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 York EMC Services CE Marking to European Directives

The impending exit of the UK from the European Union shakes many foundations. In our world, the acceptance of products through the CE Marking process affects billions of dollars of trade in electronics, medical devices, construction materials and a myriad of others.

American Certification Body’s Pieter Robben, Senior Reviewer, provides some context and understanding about the options and realities facing this complex and entangled shift in trade protocols. Pieter is based in the Netherlands and keeps a keen eye on regulatory shifts in the wind.

One important sector that permeates our lives is wireless devices. For ACB, it is our daily bread and we are fortunate to see the advances in connected technology that improve our safety, health, entertainment spaces and critical infrastructure for a wireless world.

Here, Pieter offers some perspective on the change in regulations.

Timeline for Brexit?

The UK will definitely be leaving the EU on January 1st 2021 and from that date onwards the UK regulations relating to EMC and radio equipment will come into effect as well as the regulation which introduces the United Kingdom Conformity Assessment (UKCA) mark. For the moment, nothing will change in terms of requirements and essential technical assessment. Both regulations are currently adoptions of the “EU EMC Directive” and the EU “Radio Equipment Directive” (EMCD & RED) which drive the assessments for electronic equipment of all types.

Currently, it is indeed presumed that the standards which need to be used for the UKCA mark are the same standards as currently in use for the EMCD/RED, except that the name of the standard will be preceded by “BS” (British Standard, each member nation of the EU has a nationalized version of the common standard). As far we know there is no list available yet of the “BS” standards which will be linked to the UK EMC and radio equipment regulations.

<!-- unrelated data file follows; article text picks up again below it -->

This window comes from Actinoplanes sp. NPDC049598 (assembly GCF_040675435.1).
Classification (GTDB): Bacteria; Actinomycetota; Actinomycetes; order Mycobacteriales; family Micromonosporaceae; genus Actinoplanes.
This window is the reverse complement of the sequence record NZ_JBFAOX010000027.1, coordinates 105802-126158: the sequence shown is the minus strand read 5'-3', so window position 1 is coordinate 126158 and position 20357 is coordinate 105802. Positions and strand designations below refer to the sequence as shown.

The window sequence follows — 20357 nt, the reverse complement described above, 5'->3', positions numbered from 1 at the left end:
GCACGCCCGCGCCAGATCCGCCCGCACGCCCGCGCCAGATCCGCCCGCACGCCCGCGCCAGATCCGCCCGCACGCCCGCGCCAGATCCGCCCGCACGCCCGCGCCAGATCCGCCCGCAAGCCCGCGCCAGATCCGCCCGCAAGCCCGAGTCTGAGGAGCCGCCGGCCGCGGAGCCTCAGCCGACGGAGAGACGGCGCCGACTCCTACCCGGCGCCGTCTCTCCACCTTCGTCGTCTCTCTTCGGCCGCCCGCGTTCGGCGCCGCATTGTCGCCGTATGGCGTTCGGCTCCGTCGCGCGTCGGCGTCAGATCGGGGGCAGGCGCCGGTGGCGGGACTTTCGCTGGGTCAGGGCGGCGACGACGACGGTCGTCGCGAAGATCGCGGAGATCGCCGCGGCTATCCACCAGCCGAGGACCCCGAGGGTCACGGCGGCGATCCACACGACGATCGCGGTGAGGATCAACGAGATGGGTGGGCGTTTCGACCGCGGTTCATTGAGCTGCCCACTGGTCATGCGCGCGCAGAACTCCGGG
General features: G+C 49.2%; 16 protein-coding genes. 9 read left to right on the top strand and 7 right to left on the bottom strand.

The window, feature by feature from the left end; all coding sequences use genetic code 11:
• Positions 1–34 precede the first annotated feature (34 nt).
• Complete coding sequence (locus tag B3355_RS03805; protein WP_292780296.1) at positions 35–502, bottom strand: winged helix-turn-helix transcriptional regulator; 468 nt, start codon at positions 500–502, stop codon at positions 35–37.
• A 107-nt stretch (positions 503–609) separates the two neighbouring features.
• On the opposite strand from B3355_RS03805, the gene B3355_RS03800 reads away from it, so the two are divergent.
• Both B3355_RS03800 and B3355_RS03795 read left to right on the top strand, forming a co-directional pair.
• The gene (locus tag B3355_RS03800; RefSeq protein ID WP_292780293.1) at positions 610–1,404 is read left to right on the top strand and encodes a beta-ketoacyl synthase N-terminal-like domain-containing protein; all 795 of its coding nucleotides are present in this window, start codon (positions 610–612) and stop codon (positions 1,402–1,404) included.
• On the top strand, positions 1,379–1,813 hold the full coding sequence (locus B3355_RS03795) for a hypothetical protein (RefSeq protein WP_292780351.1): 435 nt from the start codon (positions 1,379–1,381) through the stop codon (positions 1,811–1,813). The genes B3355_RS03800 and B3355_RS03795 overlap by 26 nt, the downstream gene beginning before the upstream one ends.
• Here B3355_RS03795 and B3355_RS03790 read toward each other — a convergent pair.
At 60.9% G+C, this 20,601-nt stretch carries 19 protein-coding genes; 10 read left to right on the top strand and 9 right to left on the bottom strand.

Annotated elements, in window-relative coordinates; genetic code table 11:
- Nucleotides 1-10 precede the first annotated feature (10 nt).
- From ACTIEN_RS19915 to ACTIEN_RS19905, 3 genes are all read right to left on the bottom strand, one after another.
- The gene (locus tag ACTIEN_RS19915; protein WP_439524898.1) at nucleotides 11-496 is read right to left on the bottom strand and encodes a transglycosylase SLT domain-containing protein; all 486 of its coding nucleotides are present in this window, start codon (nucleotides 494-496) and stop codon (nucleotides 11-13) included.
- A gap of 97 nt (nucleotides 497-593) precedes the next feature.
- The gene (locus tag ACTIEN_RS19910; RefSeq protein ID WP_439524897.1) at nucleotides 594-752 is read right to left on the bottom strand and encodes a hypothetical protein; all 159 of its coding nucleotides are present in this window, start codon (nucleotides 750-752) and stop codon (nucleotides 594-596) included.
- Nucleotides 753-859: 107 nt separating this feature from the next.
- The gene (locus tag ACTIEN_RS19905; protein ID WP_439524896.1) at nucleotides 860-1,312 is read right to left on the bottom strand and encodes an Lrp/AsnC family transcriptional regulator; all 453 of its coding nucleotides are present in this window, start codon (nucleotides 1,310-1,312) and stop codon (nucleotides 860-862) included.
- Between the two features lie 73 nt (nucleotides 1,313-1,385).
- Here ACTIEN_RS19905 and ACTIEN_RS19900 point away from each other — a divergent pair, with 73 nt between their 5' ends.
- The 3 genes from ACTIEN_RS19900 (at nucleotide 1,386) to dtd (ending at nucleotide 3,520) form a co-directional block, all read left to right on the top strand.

Transitions & Important Dates: There is a transition period of one year where the CE marking will still be accepted by the UK government. The earliest date where the UKCA mark will become mandatory and where the CE mark loses its legal meaning in the UK will be January 1st, 2022. However, ACB will be designated as a Notified Body for the UKCA mark (or actually, the UK regulations for EMC and radio equipment) as per January 1st, 2021. In case there is a commercial demand for affixing the UKCA mark per January 1st, 2021 ACB can be of service. That is, assuming that a list of “BS” standards will be published before January 1st, 2021 by the British government. We watch this continually and will provide updates when the situation changes.

Note that manufacturers can only obtain a certificate relating to the UKCA mark from designated “Notified Bodies” (ACB is one) for the UK regulations. Currently, there is no agreement between the UK and the EU, however, it is expected that no EU Notified Bodies will be designated as a Notified Body for the UK regulations in the foreseeable future.

Representative in the EU? There is a lot of confusion about the need of a “representative” in the UK. This confusion arises from the following: currently when a company outside of the EU exports products to the EU and the importer is located in one or more EU member states (excluding the UK) then the receiving entities of products which are shipped to the UK by the importer are “distributors.” In the context of the EMCD/RED a distributor has not as much obligations as an importer. However, per January 1st, 2021 the entities in the UK which now function as distributors will automatically become importers. This is explained in the regulations we referred to. This is an important nuance because the responsibilities magnify if a manufacturer has a distributor and not just a representative. For now, if a manufacturer now exports products directly to the UK then nothing changes.

A second source of confusion is the so-called “authorized representative.” In the context of the RED there is a possibility for a manufacturer to appoint an authorized representative in the EU which takes care of certain activities as specified in a written mandate (see Article 11 in the RED and Annex II, point 5 and/or Annex III, point 4). This is the same in the UK regulations. Please note that it is not mandatory to appoint such an authorized representative. If you have designated an authorized representative in the EU (excluding the UK) before the UK leaves the EU then nothing changes, such authorized representatives will still be recognized by the UK government. If you designate an authorized representative after the UK has left the EU then the authorized representative (in the context of the UKCA mark and UK regulations) will need to be located in the UK. But again, it is not mandatory to appoint an authorized representative, if you currently do not have an authorized representative in place then nothing changes.

For questions or additional information, contact ACB.